Syria's government on Tuesday slammed United Nations envoy Staffan de Mistura for his criticism of regime air raids that killed nearly 100 people in a rebel-held town, AFP reported.
"In his recent comments Staffan de Mistura has strayed from neutrality," Syrian state media said, citing a source at the foreign ministry in Damascus.
The source accused de Mistura of "making statements that lack objectivity and facts and rely on what is promoted in circles known for their hostility to Syria."
The criticism came after de Mistura said government strikes that killed nearly 100 people in the rebel-held town of Douma on Sunday were "unacceptable."
"The government's bombing of (Douma) yesterday is devastating," de Mistura said on Monday, according to AFP.
"Hitting crowded civilian markets killing almost one hundred of its own citizens by a government is unacceptable in any circumstances," he added.
The Syrian Observatory for Human Rights monitor said at least 96 people were killed in a series of 10 government air strikes, many of which hit a marketplace in Douma.
The town is in the rebel bastion of Eastern Ghouta outside the capital Damascus and is the regular target of government air strikes.
Last week, Amnesty International accused the government of committing war crimes in the region, saying its aerial assaults were compounding misery created by a tight regime blockade on the area.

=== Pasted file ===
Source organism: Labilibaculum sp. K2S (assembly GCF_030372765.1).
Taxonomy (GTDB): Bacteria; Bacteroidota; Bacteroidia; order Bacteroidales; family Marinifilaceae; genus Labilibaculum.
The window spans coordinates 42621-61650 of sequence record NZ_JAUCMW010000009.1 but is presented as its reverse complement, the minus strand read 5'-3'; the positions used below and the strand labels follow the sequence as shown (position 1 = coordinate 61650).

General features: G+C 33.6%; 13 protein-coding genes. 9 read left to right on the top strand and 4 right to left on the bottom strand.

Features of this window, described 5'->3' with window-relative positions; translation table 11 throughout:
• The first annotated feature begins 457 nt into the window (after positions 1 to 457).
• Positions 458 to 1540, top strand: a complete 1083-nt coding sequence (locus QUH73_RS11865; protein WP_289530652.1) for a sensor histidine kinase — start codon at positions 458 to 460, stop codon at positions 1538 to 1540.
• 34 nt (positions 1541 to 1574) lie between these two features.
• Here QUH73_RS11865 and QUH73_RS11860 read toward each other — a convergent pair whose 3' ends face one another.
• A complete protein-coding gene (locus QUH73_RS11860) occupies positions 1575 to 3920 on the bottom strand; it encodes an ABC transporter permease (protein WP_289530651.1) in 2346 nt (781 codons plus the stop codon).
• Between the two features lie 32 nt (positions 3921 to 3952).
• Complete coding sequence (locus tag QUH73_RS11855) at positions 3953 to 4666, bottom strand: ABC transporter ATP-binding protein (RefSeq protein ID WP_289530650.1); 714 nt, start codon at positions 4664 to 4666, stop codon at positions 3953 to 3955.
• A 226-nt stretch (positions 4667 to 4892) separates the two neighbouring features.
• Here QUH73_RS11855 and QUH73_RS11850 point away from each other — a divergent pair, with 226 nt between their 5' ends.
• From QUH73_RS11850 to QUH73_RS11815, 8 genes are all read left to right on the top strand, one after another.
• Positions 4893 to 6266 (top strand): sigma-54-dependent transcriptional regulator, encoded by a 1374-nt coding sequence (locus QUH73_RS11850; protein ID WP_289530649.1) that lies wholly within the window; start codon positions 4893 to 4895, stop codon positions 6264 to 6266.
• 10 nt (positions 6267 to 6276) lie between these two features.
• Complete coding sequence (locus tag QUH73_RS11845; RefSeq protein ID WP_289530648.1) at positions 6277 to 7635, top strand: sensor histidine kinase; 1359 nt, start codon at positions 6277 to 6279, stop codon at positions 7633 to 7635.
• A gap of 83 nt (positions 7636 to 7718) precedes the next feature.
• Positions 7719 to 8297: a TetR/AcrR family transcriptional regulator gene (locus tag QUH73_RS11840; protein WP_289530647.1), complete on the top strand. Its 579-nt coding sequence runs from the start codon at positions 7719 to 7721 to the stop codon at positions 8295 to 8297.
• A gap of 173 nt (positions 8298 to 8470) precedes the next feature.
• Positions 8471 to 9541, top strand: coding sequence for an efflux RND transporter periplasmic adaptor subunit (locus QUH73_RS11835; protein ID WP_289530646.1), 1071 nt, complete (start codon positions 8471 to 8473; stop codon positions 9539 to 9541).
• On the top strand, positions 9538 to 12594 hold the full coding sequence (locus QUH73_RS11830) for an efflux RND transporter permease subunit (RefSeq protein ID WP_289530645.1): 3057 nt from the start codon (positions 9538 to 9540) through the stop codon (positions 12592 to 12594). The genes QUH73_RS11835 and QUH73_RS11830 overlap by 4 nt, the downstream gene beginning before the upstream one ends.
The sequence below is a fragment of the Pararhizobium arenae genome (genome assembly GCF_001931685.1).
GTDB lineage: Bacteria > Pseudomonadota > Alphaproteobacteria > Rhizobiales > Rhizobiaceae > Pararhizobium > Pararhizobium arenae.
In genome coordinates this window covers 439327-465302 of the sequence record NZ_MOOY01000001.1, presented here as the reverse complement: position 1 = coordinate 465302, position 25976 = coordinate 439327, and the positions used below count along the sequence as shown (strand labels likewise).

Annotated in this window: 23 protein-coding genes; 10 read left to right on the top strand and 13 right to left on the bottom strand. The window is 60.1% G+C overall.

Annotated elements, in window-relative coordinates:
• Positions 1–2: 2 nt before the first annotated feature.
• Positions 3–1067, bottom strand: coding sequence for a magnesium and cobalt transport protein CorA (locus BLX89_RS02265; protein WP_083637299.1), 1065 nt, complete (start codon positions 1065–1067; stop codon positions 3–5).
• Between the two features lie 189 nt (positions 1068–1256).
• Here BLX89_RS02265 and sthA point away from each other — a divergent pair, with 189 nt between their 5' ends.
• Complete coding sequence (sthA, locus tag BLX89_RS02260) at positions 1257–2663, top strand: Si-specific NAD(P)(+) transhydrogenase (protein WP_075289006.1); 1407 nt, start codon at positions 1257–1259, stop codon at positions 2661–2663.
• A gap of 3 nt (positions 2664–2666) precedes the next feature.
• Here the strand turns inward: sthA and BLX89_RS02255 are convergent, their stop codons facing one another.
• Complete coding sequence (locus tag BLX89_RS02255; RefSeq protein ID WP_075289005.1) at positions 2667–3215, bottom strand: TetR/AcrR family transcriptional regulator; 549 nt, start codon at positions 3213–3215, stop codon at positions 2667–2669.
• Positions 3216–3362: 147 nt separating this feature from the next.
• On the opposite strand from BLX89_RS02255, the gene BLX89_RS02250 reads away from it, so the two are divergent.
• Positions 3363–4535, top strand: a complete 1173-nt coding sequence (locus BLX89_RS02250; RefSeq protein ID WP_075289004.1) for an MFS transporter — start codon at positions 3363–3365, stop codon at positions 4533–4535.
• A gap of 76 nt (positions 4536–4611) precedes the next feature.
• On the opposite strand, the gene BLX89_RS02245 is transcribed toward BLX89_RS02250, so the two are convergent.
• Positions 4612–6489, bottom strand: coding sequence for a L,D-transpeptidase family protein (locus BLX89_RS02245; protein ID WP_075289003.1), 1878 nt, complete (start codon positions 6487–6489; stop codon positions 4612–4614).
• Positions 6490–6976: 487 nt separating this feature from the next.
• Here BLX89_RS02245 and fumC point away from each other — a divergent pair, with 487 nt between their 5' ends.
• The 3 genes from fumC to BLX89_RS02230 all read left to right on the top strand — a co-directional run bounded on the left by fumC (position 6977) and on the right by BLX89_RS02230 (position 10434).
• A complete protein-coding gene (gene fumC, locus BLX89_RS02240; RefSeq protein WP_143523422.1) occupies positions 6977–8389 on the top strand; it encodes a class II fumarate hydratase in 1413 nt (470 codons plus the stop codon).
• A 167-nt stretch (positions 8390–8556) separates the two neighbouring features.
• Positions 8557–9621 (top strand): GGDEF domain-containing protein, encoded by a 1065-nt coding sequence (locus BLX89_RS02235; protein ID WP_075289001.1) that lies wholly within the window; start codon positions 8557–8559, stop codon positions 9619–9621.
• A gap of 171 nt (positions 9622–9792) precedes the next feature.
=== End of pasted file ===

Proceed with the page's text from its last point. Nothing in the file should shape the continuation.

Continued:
It also accused rebels in the region of war crimes for firing rockets indiscriminately into Damascus.
More than 240,000 people have been killed in Syria since the conflict began with anti-government protests in March 2011.
The international community is renewing its efforts to solve the crisis. On Monday, the UN Security Council backed a new push for peace talks in Syria in a measure adopted by Damascus ally Russia and the other 14 member states.
It was the first time in two years that the council agreed a political statement on Syria and French Deputy Ambassador Alexis Lamek hailed the newfound unity as "historic."
The 16-point statement drafted by France had been under negotiation since de Mistura presented his new approach for peace talks to the council last month.
AFP contributed to this report.